Directed By: Rob Savage, Written By: Gemma Hurley, Rob Savage & Jed Shepherd, Starring: Haley Bishop, Jemma Moore, Emma Louise Webb & Radina Drandova.
There was a time, not so long ago, when I thought that ‘Found Footage Horror’ was the epitome of barrel-scraping. As a film making tool, it’s cheap, often nauseating (motion sickness) and done to death. Then along came Unfriended (2014). A concept so abysmal that it made found footage seem like Kubrick. Goodbye shaky handy cam, hello Skype Horror. A subgenre that nobody asked for, Unfriended left me feeling both cold and concerned that my beloved horror movies would spend the next decade or so at the mercy of this new, dreadful gimmick.
So, it was with immense trepidation that I figured I’d give Host a shot. I didn’t expect much. I certainly didn’t expect to like it. After all, it looked like just another Unfriended cash in. Even the poster art does nothing to suggest it isn’t just another knock off of that movie that I loathed. Boy, was I wrong...
Let’s start by looking at the plot. Yes, there is one and yes, it is incredibly simple. The year is 2020. Great Britain finds itself in lockdown due to a pandemic that has swept the planet, claiming thousands of lives, and throwing the world into chaos. Sounds like a plot device that great sci-fi/horror movies have been milking for decades, right? Well, yeah, but as we all know, It’s all very real. We have been living this fantastical reality for months now.
Due to having to self-isolate, a group of friends gather online via a Zoom video call. The host of the call, Haley (Haley Bishop) calls her friends together hoping to have a little adventure, to cure the banality of being stuck inside. She has arranged for a medium to guide them through an online seance where they can create a virtual circle and hopefully communicate with the dead. Of course, nobody except Haley and Seylan (the medium) takes it seriously. Unfortunately, they really should have because once a member of the group named Jemma (Jemma Moore) starts goofing around, she accidentally invites something far more sinister than your average ghost into the proceedings.
As the group laugh, joke and constantly break the circle to vanish to the bathroom and whatnot, Seylan’s internet feed goes down, leaving the girls to fend for themselves against the demonic doings that follow.
I know, I know. Nothing about what I have written regarding the plot sounds all that original. I wouldn’t be that enticed after reading what I’ve just written either. Trust me when I say that I’m not doing it justice. Once Seylan is out of the picture, things go from 0 to creepy pretty ‘fucking’ quickly.
The first thing that intrigued me about Host is that they shot it during lockdown. Each of the actors filmed their parts in their own homes, and from what I can tell, a lot of the dialogue was ad-libbed. It works beautifully because the cast does such a wonderful job that you would never know it wasn’t scripted. The actors never got to meet the director or other cast members in person, yet the chemistry between the girls feels 100% genuine.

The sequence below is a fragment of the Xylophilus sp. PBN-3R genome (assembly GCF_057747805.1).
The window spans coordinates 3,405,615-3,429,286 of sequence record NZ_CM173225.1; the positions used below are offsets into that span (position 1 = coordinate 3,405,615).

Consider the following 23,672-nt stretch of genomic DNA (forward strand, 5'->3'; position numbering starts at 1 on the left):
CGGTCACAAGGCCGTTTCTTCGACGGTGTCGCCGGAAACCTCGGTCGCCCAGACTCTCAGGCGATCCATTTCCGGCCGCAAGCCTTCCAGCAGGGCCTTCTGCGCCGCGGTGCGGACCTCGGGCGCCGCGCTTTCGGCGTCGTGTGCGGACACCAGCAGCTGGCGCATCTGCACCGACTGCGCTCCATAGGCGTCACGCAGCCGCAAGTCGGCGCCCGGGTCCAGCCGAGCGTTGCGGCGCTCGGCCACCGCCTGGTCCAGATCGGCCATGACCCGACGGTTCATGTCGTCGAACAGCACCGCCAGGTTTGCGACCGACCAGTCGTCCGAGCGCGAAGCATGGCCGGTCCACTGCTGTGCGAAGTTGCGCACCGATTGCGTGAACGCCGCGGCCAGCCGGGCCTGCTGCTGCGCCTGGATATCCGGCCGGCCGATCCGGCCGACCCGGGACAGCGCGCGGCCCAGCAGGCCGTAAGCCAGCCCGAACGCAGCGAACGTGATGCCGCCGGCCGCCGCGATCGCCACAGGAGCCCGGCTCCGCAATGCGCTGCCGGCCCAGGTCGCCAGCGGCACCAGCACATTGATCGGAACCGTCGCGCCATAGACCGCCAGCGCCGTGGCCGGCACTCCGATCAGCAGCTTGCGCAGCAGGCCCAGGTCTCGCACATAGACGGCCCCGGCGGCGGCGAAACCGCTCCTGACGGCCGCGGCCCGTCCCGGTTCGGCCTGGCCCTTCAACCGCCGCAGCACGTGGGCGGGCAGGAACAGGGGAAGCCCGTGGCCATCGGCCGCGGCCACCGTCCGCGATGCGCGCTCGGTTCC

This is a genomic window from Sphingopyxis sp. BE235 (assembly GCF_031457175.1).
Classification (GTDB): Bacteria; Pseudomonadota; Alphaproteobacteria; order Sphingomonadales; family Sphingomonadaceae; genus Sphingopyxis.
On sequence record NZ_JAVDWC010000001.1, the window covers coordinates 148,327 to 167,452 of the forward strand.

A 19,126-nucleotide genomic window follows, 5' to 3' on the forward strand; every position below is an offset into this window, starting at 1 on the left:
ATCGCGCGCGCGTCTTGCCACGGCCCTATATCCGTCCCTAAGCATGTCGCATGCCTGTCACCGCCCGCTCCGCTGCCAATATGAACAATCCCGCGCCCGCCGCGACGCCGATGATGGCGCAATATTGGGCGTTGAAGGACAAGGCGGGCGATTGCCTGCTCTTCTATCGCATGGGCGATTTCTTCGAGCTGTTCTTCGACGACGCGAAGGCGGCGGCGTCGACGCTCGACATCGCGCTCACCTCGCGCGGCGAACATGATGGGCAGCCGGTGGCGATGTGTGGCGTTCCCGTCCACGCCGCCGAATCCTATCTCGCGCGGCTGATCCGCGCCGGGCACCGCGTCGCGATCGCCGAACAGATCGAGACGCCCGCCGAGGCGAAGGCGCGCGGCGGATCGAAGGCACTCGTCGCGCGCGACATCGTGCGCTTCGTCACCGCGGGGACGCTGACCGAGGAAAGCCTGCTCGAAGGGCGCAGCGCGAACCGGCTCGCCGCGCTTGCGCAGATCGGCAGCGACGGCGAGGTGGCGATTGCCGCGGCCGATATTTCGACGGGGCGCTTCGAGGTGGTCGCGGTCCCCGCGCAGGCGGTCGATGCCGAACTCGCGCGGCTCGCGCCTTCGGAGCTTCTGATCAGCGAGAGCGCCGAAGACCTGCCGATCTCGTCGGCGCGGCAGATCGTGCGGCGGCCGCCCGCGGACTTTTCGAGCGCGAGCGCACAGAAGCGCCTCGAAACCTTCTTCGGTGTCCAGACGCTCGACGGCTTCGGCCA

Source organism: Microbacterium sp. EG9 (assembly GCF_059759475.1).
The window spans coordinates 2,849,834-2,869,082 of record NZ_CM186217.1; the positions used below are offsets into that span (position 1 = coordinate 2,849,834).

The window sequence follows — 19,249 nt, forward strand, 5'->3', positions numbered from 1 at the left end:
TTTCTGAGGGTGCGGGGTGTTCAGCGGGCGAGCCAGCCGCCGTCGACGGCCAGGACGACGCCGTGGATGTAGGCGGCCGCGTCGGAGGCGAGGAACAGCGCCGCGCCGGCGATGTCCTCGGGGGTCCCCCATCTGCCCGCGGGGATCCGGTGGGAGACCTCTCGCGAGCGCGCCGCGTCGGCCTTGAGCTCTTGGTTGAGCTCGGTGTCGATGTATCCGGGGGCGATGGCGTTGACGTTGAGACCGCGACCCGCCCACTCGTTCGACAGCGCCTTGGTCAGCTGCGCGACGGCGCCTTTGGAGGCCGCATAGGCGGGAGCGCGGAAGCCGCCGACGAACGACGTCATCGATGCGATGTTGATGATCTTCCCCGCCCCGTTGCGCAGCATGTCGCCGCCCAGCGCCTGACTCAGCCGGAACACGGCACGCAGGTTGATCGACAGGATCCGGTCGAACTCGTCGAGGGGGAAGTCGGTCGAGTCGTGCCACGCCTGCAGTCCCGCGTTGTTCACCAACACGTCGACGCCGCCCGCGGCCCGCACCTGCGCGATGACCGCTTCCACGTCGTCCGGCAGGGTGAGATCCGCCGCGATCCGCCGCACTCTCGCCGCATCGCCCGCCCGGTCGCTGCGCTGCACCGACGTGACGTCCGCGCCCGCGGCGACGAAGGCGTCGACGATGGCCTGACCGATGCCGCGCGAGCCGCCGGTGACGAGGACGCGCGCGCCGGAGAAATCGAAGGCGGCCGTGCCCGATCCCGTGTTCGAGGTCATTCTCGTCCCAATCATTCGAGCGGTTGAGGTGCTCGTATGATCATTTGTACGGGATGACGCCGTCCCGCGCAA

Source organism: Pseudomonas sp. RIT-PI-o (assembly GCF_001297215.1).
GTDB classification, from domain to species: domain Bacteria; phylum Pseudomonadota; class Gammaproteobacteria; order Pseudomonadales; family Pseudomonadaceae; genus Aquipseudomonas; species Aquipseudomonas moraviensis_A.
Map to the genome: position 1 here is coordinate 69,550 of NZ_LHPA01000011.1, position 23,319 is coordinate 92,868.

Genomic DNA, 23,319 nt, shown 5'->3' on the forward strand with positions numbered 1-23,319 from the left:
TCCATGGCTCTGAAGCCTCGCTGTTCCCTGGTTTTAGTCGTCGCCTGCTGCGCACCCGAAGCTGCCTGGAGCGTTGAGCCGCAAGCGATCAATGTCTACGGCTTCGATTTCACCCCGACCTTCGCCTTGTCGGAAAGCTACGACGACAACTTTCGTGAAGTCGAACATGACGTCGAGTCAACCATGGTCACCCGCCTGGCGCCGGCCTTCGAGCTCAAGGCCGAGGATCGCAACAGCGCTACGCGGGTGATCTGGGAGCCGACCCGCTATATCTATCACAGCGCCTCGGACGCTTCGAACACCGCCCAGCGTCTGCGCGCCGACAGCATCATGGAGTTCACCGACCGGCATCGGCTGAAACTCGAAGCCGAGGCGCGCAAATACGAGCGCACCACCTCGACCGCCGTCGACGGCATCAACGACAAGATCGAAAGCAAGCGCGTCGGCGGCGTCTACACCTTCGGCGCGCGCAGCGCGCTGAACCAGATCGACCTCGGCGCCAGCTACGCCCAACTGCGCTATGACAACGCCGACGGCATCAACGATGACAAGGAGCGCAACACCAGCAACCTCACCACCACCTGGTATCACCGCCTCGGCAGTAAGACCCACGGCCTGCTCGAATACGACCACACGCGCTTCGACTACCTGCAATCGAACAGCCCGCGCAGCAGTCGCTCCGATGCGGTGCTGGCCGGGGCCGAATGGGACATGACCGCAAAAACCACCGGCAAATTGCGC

The tension that builds as spooky shit begins to happen is especially well crafted. It’s nail-biting, it’s daunting, and I found myself constantly straining to try to spot something lurking in the dark, negative spaces that fill each shot.
The runtime of 56 mins only adds to the suspense. Host is a solid, compact, edge of your seat experience. There were times when I found myself holding my breath in apprehension of what would come lurching out of the darkness.
I guess if you needed a lazy comparison, Host is like a cross between Unfriended and Paranormal Activity. That’s the closest I can offer you to an idea of what the film is like, but if you’re not a fan of either of those movies, you shouldn’t let that put you off seeing it.
The effects are creative and well realised. It blows my mind that director Rob Savage recorded the actor’s parts over a Zoom call and then took what he had and made it work as a compelling horror film. I don’t know what kind of budget he was playing with, but what appears on screen doesn't scream cheap or penny-pinching.
In a year where there has been a significant drought in the recent movies department, I could be excused for seeking entertainment where I can find it, to an extent where I fawn over a movie that doesn’t really deserve it and all because I’m just happy to see something new. That really isn’t the case here though, and I stand by every statement made in this review. Sure, filming and setting it during the Covid-19 pandemic of 2020 will date this movie, it will also act as a way of revisiting this extraordinary moment in history that I doubt any of us ever expected to live to see.
Host is a movie I went into with low expectations, and when I say low, I mean sublevel. Instead, I enjoyed every minute of it. I loved the performances. Not one character annoyed me, and that is a rare thing. I loved how the film was paced. I thought the special effects, while minimal, were well achieved. I just had a great time with this movie. There are jump scares aplenty, but not one of them feels undeserved. It achieved exactly what a good horror movie should. It got the blood pumping and was just a solid, good time. That’s pretty much all you can ask for.